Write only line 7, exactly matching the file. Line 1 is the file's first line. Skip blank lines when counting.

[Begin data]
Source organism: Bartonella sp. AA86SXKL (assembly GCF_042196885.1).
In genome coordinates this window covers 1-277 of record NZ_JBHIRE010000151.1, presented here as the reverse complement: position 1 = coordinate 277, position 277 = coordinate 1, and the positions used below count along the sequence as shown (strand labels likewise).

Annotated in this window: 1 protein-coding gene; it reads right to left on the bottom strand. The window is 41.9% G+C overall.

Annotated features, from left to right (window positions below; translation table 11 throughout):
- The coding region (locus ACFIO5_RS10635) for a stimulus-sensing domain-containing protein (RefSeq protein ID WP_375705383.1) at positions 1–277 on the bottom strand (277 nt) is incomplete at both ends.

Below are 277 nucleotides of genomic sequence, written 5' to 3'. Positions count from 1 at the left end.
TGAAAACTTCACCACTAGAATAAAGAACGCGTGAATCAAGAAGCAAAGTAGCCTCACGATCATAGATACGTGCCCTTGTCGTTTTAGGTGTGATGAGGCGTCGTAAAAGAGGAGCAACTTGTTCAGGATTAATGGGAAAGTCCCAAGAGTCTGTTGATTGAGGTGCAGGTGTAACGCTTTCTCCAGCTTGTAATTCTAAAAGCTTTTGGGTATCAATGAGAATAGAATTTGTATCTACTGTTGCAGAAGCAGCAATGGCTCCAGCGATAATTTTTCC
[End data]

TGAAAACTTCACCACTAGAATAAAGAACGCGTGAATCAAGAAGCAAAGTAGCCTCACGATCATAGATACGTGCCCTTGTCGTTTTAGGTGTGATGAGGCGTCGTAAAAGAGGAGCAACTTGTTCAGGATTAATGGGAAAGTCCCAAGAGTCTGTTGATTGAGGTGCAGGTGTAACGCTTTCTCCAGCTTGTAATTCTAAAAGCTTTTGGGTATCAATGAGAATAGAATTTGTATCTACTGTTGCAGAAGCAGCAATGGCTCCAGCGATAATTTTTCC